The Iowa Attorney General’s Office announced Friday that emergency contraceptives and abortions for victims of sexual assault will no longer be paid for by the state, pending further review.
Current federal and state laws require Iowa to shoulder many of the expenses for victims of sexual assault within the state who seek medical attention. The costs of forensic exams and treatment for sexually transmitted diseases are covered through the state’s victim compensation fund, the Associated Press reported. Under former Democrat attorney general, Tom Miller, Iowa’s victim compensation fund also provided the morning after pill and, in “rare cases,” abortion, even though the state’s law makes no mention that such services are covered, the outlet stated.
The Iowa Attorney General’s Office has paused its practice of paying for emergency contraception, and in rare cases abortions, for victims of sexual assault. https://t.co/QwkPD0BmGH
— The Associated Press (@AP) April 8, 2023
“As a part of her top-down, bottom-up audit of victim assistance, Attorney General Brenna Bird is carefully evaluating whether this is an appropriate use of public funds,” Bird Press Secretary Alyssa Brouillet said in a statement, according to the Associated Press. “Until that review is complete, payment of these pending claims will be delayed,” she concluded.
Bird’s decision comes after U.S. District Judge Matthew Kacsmaryk in Texas ordered a halt on federal approval of mifepristone, a drug commonly used to terminate pregnancy within 10 weeks of conception. In his 67-page opinion, Kacsmaryk argued that after the drug was approved in 2000, judicial review of its approval was “stonewalled” by the Food and Drug Administration for fourteen years after a 2002 petition, despite laws requiring the agency to respond to such a petition within 180 days.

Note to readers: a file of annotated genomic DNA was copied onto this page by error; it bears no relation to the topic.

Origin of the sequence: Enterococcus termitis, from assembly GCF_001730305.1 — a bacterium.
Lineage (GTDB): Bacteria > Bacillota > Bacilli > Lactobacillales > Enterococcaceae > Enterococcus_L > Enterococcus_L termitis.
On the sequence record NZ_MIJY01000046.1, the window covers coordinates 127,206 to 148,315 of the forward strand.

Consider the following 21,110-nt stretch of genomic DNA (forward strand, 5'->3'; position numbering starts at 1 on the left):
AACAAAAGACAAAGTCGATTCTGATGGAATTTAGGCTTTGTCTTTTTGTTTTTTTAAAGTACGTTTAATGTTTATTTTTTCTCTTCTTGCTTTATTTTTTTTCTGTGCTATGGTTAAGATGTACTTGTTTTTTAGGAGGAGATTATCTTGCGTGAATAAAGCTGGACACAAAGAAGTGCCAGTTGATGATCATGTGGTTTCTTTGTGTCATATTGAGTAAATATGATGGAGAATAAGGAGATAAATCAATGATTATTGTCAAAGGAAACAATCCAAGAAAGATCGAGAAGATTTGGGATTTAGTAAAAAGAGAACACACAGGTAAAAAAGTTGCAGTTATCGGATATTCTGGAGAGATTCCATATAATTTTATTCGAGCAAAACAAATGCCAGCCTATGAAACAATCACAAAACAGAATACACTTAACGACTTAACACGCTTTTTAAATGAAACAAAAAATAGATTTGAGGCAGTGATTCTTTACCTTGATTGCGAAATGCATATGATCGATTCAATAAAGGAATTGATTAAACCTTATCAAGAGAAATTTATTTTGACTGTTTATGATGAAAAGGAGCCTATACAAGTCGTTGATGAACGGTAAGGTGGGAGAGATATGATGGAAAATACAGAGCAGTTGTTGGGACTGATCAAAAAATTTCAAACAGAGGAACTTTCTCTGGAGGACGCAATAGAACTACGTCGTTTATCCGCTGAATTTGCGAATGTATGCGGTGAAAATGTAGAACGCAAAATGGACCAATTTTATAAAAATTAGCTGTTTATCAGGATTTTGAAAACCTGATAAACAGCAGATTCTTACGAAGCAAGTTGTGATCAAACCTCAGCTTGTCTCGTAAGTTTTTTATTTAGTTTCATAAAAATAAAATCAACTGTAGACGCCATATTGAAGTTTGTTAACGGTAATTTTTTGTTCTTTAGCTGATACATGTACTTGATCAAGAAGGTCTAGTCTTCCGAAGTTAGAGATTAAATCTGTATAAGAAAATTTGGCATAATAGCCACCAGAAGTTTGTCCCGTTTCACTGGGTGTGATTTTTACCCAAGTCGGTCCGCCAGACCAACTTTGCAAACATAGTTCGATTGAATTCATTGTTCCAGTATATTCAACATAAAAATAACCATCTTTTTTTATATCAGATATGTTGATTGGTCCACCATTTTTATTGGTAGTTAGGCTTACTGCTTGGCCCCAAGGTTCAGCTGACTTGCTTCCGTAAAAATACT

When the agency did respond in 2016, Kacsmaryk noted, the FDA altered steps put in place to “ensure the drug’s safe use.” Patients were once required to have multiple office visits with a medical professional while taking the drug, but the FDA then revised that requirement to just one visit. Non-medical doctors were also granted approval to administer the drug despite concerns brought up in a 2006 congressional committee which showed the mifepristone had, in some cases, caused “more than 950 adverse effects” among women, including 8 deaths. (RELATED: Abortion Pill Maker Sues Red States Over Bans: ‘Impacts The Company’s Bottom Line)
News of Bird’s decision to temporarily halt state-funded emergency contraceptives for victims was met with criticism from victim’s advocates. Ruth Richardson, CEO of Planned Parenthood North Central States, called Bird’s decision, “deplorable and reprehensible,” according to the AP.
Former director of Iowa’s victim assistance division, Sandi Tibbetts Murphy, expressed her concern over the sudden pause, arguing that despite the law not expressly denoting contraceptives and abortion as part of the fund’s purview, Iowa had a “longtime policy” of footing the cost for emergency contraception and abortion in some “rare” cases.
“My concern is for the victims of sexual assault, who, with no real notice, are now finding themselves either unable to access needed treatment and services, or are now being forced to pay out of their own pocket for those services, when this was done at no fault of their own,” Murphy stated according to the outlet.